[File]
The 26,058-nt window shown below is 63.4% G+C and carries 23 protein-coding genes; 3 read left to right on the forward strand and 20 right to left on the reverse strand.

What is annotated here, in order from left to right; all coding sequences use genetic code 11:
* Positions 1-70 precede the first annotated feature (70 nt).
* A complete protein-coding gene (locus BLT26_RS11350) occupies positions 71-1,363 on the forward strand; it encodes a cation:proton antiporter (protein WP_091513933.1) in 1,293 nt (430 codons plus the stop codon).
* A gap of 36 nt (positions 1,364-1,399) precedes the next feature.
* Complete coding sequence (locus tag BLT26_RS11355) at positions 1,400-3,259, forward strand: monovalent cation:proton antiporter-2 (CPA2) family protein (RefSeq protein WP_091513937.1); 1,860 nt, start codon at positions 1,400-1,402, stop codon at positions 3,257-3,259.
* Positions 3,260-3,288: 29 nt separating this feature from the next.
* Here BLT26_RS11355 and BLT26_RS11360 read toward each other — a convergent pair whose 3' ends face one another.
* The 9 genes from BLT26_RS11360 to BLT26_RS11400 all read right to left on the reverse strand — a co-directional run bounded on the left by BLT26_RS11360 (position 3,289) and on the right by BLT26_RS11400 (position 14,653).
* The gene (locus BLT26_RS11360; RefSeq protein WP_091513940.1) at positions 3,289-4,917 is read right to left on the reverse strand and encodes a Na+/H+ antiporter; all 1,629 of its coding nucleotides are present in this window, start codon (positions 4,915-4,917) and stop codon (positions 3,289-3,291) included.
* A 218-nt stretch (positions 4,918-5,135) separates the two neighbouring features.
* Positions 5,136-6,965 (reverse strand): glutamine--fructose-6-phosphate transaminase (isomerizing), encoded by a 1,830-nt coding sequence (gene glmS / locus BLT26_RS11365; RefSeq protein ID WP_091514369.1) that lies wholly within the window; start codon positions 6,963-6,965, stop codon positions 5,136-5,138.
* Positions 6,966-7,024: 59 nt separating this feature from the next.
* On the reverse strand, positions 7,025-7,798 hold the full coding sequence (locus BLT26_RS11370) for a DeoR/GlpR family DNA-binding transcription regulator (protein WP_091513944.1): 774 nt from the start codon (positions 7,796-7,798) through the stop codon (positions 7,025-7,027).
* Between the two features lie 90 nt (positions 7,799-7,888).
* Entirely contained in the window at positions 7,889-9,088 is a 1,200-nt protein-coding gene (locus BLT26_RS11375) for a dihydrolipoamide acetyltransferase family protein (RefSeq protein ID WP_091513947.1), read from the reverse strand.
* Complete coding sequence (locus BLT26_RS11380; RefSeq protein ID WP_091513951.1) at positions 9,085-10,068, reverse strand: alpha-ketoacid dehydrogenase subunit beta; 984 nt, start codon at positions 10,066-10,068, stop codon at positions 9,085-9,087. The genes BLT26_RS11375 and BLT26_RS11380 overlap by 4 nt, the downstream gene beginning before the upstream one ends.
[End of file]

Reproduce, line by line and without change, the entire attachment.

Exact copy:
The 26,058-nt window shown below is 63.4% G+C and carries 23 protein-coding genes; 3 read left to right on the forward strand and 20 right to left on the reverse strand.

What is annotated here, in order from left to right; all coding sequences use genetic code 11:
* Positions 1-70 precede the first annotated feature (70 nt).
* A complete protein-coding gene (locus BLT26_RS11350) occupies positions 71-1,363 on the forward strand; it encodes a cation:proton antiporter (protein WP_091513933.1) in 1,293 nt (430 codons plus the stop codon).
* A gap of 36 nt (positions 1,364-1,399) precedes the next feature.
* Complete coding sequence (locus tag BLT26_RS11355) at positions 1,400-3,259, forward strand: monovalent cation:proton antiporter-2 (CPA2) family protein (RefSeq protein WP_091513937.1); 1,860 nt, start codon at positions 1,400-1,402, stop codon at positions 3,257-3,259.
* Positions 3,260-3,288: 29 nt separating this feature from the next.
* Here BLT26_RS11355 and BLT26_RS11360 read toward each other — a convergent pair whose 3' ends face one another.
* The 9 genes from BLT26_RS11360 to BLT26_RS11400 all read right to left on the reverse strand — a co-directional run bounded on the left by BLT26_RS11360 (position 3,289) and on the right by BLT26_RS11400 (position 14,653).
* The gene (locus BLT26_RS11360; RefSeq protein WP_091513940.1) at positions 3,289-4,917 is read right to left on the reverse strand and encodes a Na+/H+ antiporter; all 1,629 of its coding nucleotides are present in this window, start codon (positions 4,915-4,917) and stop codon (positions 3,289-3,291) included.
* A 218-nt stretch (positions 4,918-5,135) separates the two neighbouring features.
* Positions 5,136-6,965 (reverse strand): glutamine--fructose-6-phosphate transaminase (isomerizing), encoded by a 1,830-nt coding sequence (gene glmS / locus BLT26_RS11365; RefSeq protein ID WP_091514369.1) that lies wholly within the window; start codon positions 6,963-6,965, stop codon positions 5,136-5,138.
* Positions 6,966-7,024: 59 nt separating this feature from the next.
* On the reverse strand, positions 7,025-7,798 hold the full coding sequence (locus BLT26_RS11370) for a DeoR/GlpR family DNA-binding transcription regulator (protein WP_091513944.1): 774 nt from the start codon (positions 7,796-7,798) through the stop codon (positions 7,025-7,027).
* Between the two features lie 90 nt (positions 7,799-7,888).
* Entirely contained in the window at positions 7,889-9,088 is a 1,200-nt protein-coding gene (locus BLT26_RS11375) for a dihydrolipoamide acetyltransferase family protein (RefSeq protein ID WP_091513947.1), read from the reverse strand.
* Complete coding sequence (locus BLT26_RS11380; RefSeq protein ID WP_091513951.1) at positions 9,085-10,068, reverse strand: alpha-ketoacid dehydrogenase subunit beta; 984 nt, start codon at positions 10,066-10,068, stop codon at positions 9,085-9,087. The genes BLT26_RS11375 and BLT26_RS11380 overlap by 4 nt, the downstream gene beginning before the upstream one ends.